Yes, the broker can negotiate with multiple candidates simultaneously. However, it’s important for the broker to inform all involved parties about this.

Yes, the seller sets the selling price in consultation with their Realtor. The buyer can negotiate the price, but the final decision rests with the seller. This decision may include other factors deemed important by the seller. An agreement is reached only when both the seller and buyer concur on these terms.

You are in negotiation when the seller responds to your bid, typically with a counter-offer. Also, the selling broker must explicitly state that negotiations with you are underway. You are not in negotiation if the broker is simply discussing your offer with the seller.


Banks adhere to strict rules for issuing new mortgages. These are outlined in the Code of Conduct for Mortgage Loans (Gedragscode Hypothecaire Financieringen – GHF) in combination with ministerial regulations. What are these rules, and how much can you borrow?

In addition to the income requirement, lenders also consider the ‘market value’ of the property. The lender determines what this market value is. It could be:

  • The purchase price of the property
  • The purchase/construction sum, possibly increased by the price of land, construction costs, additional work, construction interest, and connection of utilities
  • The appraised value, possibly post-renovation

For an existing property, in 2014, you could borrow up to 104% of the market value (possibly after renovation).

By 2018, the maximum mortgage cannot exceed the market value of the property (100%). Therefore, from 2013, the maximum mortgage amount is being reduced in six equal steps of 1% each year. This means that in the future, you will increasingly have to pay the additional costs yourself.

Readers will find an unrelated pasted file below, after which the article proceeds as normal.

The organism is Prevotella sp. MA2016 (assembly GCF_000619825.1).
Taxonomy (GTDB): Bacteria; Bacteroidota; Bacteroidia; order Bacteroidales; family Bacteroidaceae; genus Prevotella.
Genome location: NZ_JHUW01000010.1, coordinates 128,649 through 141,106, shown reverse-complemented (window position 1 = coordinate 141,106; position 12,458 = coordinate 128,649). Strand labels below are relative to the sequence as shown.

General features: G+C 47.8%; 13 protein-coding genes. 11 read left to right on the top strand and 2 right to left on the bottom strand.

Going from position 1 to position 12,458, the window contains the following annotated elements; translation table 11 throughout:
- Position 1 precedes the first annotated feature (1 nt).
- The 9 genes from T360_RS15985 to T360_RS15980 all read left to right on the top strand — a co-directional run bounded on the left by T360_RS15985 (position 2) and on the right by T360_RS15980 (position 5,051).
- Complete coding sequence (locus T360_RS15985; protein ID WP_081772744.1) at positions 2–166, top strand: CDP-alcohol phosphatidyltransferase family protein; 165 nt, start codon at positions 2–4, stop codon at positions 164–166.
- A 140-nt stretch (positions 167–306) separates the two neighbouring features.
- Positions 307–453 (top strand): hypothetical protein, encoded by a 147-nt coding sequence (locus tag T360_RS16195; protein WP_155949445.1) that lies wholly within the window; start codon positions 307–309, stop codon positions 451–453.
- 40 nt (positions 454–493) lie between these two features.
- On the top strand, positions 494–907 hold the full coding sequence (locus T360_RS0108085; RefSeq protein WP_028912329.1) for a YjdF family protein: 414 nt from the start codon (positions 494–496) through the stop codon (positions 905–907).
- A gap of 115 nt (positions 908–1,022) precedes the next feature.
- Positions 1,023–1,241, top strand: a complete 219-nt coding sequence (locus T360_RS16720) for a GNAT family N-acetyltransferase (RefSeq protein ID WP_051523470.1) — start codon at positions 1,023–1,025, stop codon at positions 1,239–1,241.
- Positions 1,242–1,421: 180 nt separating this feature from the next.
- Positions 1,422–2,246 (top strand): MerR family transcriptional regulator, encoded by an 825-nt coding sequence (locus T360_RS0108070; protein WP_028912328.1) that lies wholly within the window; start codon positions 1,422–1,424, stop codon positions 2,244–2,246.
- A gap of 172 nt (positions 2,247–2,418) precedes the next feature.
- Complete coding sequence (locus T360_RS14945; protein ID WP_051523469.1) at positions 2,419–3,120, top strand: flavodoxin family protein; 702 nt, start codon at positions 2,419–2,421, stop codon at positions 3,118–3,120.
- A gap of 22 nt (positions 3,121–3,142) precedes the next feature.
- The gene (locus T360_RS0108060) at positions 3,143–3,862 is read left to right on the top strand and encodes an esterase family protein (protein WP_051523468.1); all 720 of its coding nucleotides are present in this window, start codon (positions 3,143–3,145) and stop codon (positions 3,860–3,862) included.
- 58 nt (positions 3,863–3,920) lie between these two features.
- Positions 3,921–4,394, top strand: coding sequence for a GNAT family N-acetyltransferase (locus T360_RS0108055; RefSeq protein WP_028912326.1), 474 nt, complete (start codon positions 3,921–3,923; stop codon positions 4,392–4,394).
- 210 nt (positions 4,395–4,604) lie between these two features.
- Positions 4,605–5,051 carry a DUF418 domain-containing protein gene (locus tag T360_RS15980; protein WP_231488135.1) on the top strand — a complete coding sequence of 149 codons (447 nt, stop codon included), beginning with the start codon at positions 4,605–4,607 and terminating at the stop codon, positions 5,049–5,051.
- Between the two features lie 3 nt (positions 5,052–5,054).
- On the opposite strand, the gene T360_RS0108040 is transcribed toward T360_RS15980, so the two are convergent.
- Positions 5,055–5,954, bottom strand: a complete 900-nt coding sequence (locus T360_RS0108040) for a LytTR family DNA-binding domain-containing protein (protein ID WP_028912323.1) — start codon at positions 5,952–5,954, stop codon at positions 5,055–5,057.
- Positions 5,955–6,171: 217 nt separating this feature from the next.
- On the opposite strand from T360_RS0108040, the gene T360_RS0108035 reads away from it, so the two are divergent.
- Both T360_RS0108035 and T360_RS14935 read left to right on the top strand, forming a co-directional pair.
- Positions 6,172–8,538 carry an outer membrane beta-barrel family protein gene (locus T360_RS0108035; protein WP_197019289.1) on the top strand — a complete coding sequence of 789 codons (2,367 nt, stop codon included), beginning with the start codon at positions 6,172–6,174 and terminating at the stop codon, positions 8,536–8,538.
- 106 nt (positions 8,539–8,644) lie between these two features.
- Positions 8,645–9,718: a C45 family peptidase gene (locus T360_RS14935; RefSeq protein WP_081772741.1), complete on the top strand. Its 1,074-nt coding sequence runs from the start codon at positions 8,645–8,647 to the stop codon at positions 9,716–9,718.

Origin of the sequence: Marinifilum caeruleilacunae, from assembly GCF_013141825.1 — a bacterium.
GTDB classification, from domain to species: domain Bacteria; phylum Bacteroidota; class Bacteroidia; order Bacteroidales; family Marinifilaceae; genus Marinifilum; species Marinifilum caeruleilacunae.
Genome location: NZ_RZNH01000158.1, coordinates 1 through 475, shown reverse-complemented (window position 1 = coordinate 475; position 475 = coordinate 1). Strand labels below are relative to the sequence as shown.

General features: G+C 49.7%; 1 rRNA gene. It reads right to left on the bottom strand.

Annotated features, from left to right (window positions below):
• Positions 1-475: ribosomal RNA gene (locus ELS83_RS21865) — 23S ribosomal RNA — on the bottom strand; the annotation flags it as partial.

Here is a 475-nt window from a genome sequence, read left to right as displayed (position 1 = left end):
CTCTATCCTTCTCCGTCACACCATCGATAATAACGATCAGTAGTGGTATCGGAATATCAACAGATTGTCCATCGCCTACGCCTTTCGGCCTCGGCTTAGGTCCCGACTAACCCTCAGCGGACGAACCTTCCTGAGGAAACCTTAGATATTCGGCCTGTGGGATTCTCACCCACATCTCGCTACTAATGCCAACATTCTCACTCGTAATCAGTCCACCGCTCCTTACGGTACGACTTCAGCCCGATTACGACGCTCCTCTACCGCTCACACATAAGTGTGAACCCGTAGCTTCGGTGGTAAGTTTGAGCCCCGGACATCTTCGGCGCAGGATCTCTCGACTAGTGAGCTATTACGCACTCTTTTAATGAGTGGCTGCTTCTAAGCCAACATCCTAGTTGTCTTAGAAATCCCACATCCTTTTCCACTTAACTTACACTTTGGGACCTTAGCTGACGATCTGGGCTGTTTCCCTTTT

No, the asking price is essentially an invitation to make an offer. Even if you meet the asking price, the seller still has the right to accept or reject your offer, or propose a counter-offer. The seller may even choose to increase the asking price during negotiations.

“Buyer’s costs” refer to the expenses a buyer incurs during the property transfer, typically about 10% of the purchase price. These costs include transfer tax, notary fees for the deed of transfer, and land registry fees for deed registration. Additional costs may include notary fees for mortgage drafting and registry fees for mortgage registration. These do not include brokerage fees; those are paid by the seller or buyer to their respective real estate agents.

When a broker says a property is ‘under offer’, it means they have a serious candidate and are not actively promoting the property to others. However, this does not preclude further viewings. The broker should clearly indicate when a property is under offer.

The cooling-off period, during which the buyer can withdraw from the agreement, lasts at least three days. It starts the day after the buyer receives a signed contract or a copy of it. The period ends at midnight on the last day, regardless of the time the buyer received the document.


No, the purchase costs do not include agency fees. If you hire us for selling or buying a property, you will need to pay for our services separately.

An option legally allows one party to unilaterally declare to enter into a purchase agreement with another party. The parties agree on the sale terms, but the buyer gets a period (like a week) for consideration. This is common in new home purchases. In existing home sales, the term ‘option’ often refers to certain assurances the selling broker gives to an interested buyer during negotiations, like a few days to consider a bid. The broker agrees not to negotiate with others during this time, allowing the buyer to better understand their financing or the property’s use. An option cannot be demanded; it’s at the discretion of the seller and selling broker.